AS more organisations around the world implement mentoring programmes, perhaps you should look at the benefits of having a mentor yourself, and find out how you can build a mutually beneficial relationship.
Why have a mentor?
There are many benefits to having a mentor. The value of a mentor is that whatever you are facing, your mentor will probably have been there before you.
He can give you advice based on his experience. This means you are benefiting from the wisdom of someone who has probably faced the same issues that you have, many times over.
Finding out how your mentor dealt with a situation, and why he acted in the way he did can help you make decisions for yourself. A mentor will provide you with an independent opinion that you can use as a measuring stick when you're faced with a difficult situation. He can also help to boost your confidence and help you avoid mistakes.
Having a mentor will help boost your career progression in a number of ways. Mentors can advise you in making decisions as your progress in your career and show you opportunities you may not previously have considered, or had access to.
Mentors are able to serve as a reference to building your network, and perhaps even guide you to attain roles that will enable you to rise to higher levels within the organisation.
How do I choose a mentor?
A mentor can be someone within your company but it may be preferable if he works outside your department or is someone in a similar area at another company.
You should be able to trust your mentor, and consider him to be a good communicator whom you feel comfortable talking to. Ideally, your mentor has been successful in this career, but more importantly, he is your idea of success. He will likely be one who already has the type of job you aspire to have one day.
What's in it for the mentor?
A good mentor believes in and has a commitment to helping people develop in their career. A mentor gets a sense of fulfilment from the relationship with a junior person and understands it as an opportunity to develop his own guiding skills. An older, more experienced mentor will also benefit from getting newer ideas from his "mentee".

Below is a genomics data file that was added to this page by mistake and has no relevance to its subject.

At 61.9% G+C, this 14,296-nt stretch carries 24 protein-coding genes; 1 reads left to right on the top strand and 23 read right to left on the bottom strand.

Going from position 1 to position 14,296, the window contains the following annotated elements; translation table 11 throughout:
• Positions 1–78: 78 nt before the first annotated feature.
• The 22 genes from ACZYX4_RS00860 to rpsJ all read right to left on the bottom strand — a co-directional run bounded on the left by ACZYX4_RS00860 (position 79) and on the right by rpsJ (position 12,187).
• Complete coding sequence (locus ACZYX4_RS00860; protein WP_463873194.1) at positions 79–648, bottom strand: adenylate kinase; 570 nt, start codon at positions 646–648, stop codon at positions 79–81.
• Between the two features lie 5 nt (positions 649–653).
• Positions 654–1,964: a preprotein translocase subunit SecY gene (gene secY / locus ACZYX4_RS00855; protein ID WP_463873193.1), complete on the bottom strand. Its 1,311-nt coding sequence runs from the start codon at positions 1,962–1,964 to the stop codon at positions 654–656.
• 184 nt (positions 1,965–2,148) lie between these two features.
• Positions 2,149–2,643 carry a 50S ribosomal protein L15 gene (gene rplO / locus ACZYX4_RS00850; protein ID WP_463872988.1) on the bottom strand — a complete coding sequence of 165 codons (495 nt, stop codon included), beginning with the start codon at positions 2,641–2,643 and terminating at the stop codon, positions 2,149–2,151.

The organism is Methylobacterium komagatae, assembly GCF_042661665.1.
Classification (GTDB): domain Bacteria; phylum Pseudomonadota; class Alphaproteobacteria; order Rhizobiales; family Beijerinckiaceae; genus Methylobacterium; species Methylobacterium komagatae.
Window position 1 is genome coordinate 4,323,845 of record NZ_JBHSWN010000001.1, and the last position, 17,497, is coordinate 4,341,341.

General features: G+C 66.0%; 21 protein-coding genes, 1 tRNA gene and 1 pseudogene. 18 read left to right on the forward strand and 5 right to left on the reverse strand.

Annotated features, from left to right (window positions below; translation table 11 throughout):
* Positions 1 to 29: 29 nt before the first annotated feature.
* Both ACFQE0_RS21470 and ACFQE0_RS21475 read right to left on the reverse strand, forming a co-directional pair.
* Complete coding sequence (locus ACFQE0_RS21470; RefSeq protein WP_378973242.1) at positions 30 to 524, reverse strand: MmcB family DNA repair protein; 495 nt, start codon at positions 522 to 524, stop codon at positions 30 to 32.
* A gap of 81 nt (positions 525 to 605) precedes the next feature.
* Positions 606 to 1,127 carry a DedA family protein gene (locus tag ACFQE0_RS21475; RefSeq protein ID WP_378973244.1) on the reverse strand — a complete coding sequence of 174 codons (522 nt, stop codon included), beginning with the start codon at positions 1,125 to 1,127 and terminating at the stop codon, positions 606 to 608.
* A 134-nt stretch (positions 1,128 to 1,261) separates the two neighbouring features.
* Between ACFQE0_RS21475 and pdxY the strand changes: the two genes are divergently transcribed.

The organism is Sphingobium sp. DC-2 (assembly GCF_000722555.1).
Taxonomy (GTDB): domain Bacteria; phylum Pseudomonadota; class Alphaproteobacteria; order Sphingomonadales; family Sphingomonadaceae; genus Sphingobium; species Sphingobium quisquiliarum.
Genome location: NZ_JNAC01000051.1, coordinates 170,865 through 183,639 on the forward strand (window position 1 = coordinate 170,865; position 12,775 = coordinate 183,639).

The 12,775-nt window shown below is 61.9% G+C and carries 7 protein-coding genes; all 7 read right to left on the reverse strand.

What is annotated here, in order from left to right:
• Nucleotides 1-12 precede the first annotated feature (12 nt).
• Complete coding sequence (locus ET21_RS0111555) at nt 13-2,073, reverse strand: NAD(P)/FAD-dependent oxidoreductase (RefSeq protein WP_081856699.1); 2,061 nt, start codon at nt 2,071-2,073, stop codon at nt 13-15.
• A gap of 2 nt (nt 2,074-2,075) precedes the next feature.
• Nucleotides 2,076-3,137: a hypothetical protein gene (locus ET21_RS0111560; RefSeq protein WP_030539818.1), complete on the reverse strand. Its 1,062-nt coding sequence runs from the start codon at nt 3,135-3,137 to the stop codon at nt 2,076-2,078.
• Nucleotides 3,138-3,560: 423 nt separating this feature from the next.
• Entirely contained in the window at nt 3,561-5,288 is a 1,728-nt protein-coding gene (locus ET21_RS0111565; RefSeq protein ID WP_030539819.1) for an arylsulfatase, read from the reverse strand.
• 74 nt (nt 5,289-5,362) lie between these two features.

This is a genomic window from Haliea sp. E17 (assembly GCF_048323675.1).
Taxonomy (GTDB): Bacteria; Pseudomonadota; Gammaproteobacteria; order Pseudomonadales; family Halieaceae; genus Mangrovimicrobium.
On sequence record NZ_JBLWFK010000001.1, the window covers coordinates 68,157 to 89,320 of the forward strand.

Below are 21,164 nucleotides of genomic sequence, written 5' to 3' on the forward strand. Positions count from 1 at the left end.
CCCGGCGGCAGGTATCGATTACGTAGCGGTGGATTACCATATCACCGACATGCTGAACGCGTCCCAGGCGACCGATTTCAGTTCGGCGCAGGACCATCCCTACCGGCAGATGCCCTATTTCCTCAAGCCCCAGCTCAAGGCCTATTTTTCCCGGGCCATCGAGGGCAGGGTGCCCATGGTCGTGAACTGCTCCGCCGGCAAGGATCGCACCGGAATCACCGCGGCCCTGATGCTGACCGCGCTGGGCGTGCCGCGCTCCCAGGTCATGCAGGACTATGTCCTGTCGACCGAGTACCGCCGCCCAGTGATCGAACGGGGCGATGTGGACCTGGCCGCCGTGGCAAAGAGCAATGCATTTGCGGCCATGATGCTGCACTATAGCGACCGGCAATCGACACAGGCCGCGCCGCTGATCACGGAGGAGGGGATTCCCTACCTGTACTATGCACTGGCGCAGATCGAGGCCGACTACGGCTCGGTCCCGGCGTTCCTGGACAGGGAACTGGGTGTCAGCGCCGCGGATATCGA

How do I ask?
Many companies are now initiating mentoring programmes for their staff. If your company has such a programme, approach your HR department to get on board.
If your company doesn't run a mentoring programme, don't be afraid to request mentoring support, or suggest that a programme be started. Your company could also establish external mentoring services.
If your company is unable to help you, do not despair. Finding a mentor on your own will maximise your chances of finding the best person for the job! Consider what you are looking for in a mentor and then approach the person of your choice. He or she is most likely to be flattered and unlikely to turn you down.
Building the relationship
Once you have found your mentor, the next step is for you both to discuss your expectations and what you hope to achieve from the relationship. You need to be open to learning, have a good understanding of yourself and a desire to achieve.
The rewards of a mentoring relationship are too great to ignore. Sometimes, it is just a matter of a natural progression in a bond with a senior colleague at work or an industry contact, or it may be a relationship that you have to actively pursue.
Regardless of how you found your mentor, the benefits are many. You will have an experienced sounding board to assist you through tough times and someone to celebrate your achievements.
No matter what the challenge, your mentor will understand what you are going through and be ready to guide you.